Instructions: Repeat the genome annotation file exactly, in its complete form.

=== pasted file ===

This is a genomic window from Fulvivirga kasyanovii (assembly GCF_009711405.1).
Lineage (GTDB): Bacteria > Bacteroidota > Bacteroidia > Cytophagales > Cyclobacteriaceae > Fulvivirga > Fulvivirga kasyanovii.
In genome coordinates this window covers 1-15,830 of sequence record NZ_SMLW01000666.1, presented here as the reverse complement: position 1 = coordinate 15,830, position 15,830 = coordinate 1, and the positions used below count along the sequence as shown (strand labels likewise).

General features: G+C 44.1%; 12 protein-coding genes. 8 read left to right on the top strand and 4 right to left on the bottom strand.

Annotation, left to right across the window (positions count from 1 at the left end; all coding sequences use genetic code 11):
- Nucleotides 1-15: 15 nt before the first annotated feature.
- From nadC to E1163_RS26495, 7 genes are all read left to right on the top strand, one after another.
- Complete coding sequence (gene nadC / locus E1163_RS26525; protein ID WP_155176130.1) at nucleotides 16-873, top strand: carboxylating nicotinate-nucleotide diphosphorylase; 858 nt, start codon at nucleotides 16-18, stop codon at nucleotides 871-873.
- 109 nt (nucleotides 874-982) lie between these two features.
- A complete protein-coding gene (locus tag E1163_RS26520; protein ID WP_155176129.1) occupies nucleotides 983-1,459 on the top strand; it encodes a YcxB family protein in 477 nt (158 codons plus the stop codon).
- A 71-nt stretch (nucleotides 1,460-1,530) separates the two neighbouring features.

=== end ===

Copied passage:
This is a genomic window from Fulvivirga kasyanovii (assembly GCF_009711405.1).
Lineage (GTDB): Bacteria > Bacteroidota > Bacteroidia > Cytophagales > Cyclobacteriaceae > Fulvivirga > Fulvivirga kasyanovii.
In genome coordinates this window covers 1-15,830 of sequence record NZ_SMLW01000666.1, presented here as the reverse complement: position 1 = coordinate 15,830, position 15,830 = coordinate 1, and the positions used below count along the sequence as shown (strand labels likewise).

General features: G+C 44.1%; 12 protein-coding genes. 8 read left to right on the top strand and 4 right to left on the bottom strand.

Annotation, left to right across the window (positions count from 1 at the left end; all coding sequences use genetic code 11):
- Nucleotides 1-15: 15 nt before the first annotated feature.
- From nadC to E1163_RS26495, 7 genes are all read left to right on the top strand, one after another.
- Complete coding sequence (gene nadC / locus E1163_RS26525; protein ID WP_155176130.1) at nucleotides 16-873, top strand: carboxylating nicotinate-nucleotide diphosphorylase; 858 nt, start codon at nucleotides 16-18, stop codon at nucleotides 871-873.
- 109 nt (nucleotides 874-982) lie between these two features.
- A complete protein-coding gene (locus tag E1163_RS26520; protein ID WP_155176129.1) occupies nucleotides 983-1,459 on the top strand; it encodes a YcxB family protein in 477 nt (158 codons plus the stop codon).
- A 71-nt stretch (nucleotides 1,460-1,530) separates the two neighbouring features.